I have been a writer since 1949. I am self-taught. I have no theories about writing that might help others. When I write, I simply become what I seemingly must become. I am six feet two and weigh nearly two hundred pounds and am badly coordinated, except when I swim. All that borrowed meat does the writing. In the water I am beautiful.
Kurt Vonnegut, “Introduction,” Welcome To The Monkey House
Parlant toutes les langues, il entrait dans toutes les âmes.”
— Les Miserables, Victor Hugo
“I’m not Yellowstone Park!” she said. “I’m not supported by taxes! I don’t belong to everybody! You don’t have any right to say anything about the way I look!”
“Good gravy!” said Fuller.
“I’m so tired of dumb toots like you!” said Susanna. She stamped her foot and suddenly looked haggard. “I can’t help it if you want to kiss me! Whose fault is that?”
Fuller could now glimpse his side of the question only dimly, like a diver glimpsing the sun from the ocean floor. “All I was trying to say was, you could be a little more conservative,” he said.
Susanna opened her arms. “Am I conservative enough now?” she said. “Is this all right with you?”
The appeal of the lovely girl made the marrow of Fuller’s bones ache. In his chest was a sigh like the lost chord. “Yes,” he said. And then he murmured, “Forget about me.”
Susanna tossed her head. “Forget about being run over by a truck,” she said. “What makes you so mean?”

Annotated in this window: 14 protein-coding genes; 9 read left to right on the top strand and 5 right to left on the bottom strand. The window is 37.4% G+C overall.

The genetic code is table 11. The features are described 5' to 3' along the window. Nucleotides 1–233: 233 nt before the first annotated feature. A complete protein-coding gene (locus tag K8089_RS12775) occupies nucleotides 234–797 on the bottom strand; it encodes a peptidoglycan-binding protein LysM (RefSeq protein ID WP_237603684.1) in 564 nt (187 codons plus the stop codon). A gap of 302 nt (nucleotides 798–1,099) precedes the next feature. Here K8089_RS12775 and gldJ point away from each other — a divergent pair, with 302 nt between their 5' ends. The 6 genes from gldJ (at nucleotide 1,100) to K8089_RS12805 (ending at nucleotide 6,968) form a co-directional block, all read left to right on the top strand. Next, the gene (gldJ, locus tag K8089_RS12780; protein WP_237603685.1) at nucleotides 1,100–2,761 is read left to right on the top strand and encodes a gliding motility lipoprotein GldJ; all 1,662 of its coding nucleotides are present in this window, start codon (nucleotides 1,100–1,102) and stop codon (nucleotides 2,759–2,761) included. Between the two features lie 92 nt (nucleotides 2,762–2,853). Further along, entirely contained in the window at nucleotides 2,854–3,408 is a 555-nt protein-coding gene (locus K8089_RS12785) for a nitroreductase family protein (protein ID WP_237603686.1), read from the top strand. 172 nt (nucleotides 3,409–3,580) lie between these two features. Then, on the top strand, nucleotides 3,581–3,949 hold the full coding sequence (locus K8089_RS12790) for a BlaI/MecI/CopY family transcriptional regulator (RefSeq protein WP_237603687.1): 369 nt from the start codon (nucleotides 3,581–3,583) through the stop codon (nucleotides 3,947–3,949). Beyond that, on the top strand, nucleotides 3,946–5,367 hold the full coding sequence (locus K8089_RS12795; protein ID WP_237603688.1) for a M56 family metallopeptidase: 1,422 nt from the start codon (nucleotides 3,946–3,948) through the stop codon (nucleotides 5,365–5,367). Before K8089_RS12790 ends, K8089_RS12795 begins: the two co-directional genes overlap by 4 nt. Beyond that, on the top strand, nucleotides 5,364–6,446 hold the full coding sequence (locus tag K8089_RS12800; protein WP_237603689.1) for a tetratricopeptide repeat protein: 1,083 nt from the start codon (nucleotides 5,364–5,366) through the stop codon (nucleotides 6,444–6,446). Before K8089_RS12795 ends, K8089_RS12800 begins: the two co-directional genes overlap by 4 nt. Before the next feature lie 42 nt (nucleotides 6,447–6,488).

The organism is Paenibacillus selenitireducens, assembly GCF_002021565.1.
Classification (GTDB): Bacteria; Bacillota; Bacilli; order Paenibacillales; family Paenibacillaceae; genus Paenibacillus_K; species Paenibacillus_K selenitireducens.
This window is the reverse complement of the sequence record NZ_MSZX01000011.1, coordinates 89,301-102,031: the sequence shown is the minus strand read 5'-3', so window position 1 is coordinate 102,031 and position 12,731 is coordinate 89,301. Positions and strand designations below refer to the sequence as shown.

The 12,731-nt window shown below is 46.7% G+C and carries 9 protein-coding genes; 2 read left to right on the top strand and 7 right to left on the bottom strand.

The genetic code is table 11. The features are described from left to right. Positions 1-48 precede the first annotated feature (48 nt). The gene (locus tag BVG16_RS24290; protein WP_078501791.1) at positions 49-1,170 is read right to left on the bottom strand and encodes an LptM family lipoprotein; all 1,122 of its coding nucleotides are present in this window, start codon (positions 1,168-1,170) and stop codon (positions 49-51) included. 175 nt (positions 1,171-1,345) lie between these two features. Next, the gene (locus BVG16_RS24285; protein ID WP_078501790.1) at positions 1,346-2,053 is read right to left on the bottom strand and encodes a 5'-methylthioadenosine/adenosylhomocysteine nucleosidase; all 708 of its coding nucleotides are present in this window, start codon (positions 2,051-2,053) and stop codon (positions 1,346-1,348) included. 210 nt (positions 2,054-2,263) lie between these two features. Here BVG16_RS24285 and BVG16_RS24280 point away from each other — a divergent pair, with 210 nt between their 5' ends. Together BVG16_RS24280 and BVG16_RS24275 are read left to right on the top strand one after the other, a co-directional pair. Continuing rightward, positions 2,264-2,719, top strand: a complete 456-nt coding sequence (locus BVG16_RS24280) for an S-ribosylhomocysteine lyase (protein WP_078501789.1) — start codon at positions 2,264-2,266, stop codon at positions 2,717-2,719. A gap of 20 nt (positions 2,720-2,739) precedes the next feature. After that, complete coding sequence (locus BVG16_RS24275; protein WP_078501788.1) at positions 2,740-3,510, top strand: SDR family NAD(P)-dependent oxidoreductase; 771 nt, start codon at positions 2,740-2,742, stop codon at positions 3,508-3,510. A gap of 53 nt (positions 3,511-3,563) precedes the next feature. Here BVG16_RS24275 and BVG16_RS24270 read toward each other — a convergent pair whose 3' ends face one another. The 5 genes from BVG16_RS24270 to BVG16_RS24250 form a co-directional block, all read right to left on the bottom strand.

“I just say what I think,” said Fuller.
“You think such mean things,” said Susanna, bewildered. Her eyes widened. “All through high school, people like you would look at me as if they wished I’d drop dead. They’d never dance with me, they’d never talk to me, they’d never even smile back.” She shuddered. “They’d just go slinking around like small-town cops. They’d look at me the way you did—like I’d just done something terrible.”
The truth of the indictment made Fuller itch all over. “Probably thinking about something else,” he said.
“I don’t think so,” said Susanna. “You sure weren’t. All of a sudden, you started yelling at me in the drugstore, and I’d never even seen you before.” She burst into tears. “What is the matter with you?”
Fuller looked down at the floor.
“Never had a chance with a girl like you—that’s all,” he said. “That hurts.”
Susanna looked at him wonderingly. “You don’t know what a chance is,” she said.
“A chance is a late-model convertible, a new suit, and twenty bucks,” said Fuller.
Susanna turned her back to him and closed her suitcase. “A chance is a girl,” she said. “You smile at her, you be friendly, you be glad she’s a girl.” She turned and opened her arms again. “I’m a girl. Girls are shaped this way,” she said. “If men are nice to me and make me happy, I kiss them sometimes. Is that all right with you?”
“Yes,” said Fuller humbly. She had rubbed his nose in the sweet reason that governed the universe. He shrugged. “I better be going. Good-bye.”
“Wait!” she said, “You can’t do that—just walk out, leaving me feeling so wicked.” She shook her head. “I don’t deserve to feel wicked.”
“What can I do?” said Fuller helplessly.
“You can take me for a walk down the main street, as though you were proud of me,” said Susanna. “You can welcome me back to the human race.” She nodded to herself. “You owe that to me.”
- Kurt Vonnegut, “Miss Temptation” Welcome to the Monkey House
One of the mixed blessings of being twenty and twenty-one and even twenty-three is the conviction that nothing like this, all evidence to the contrary notwithstanding, has ever happened to anyone before.”
— Joan Didion, “Goodbye to All That”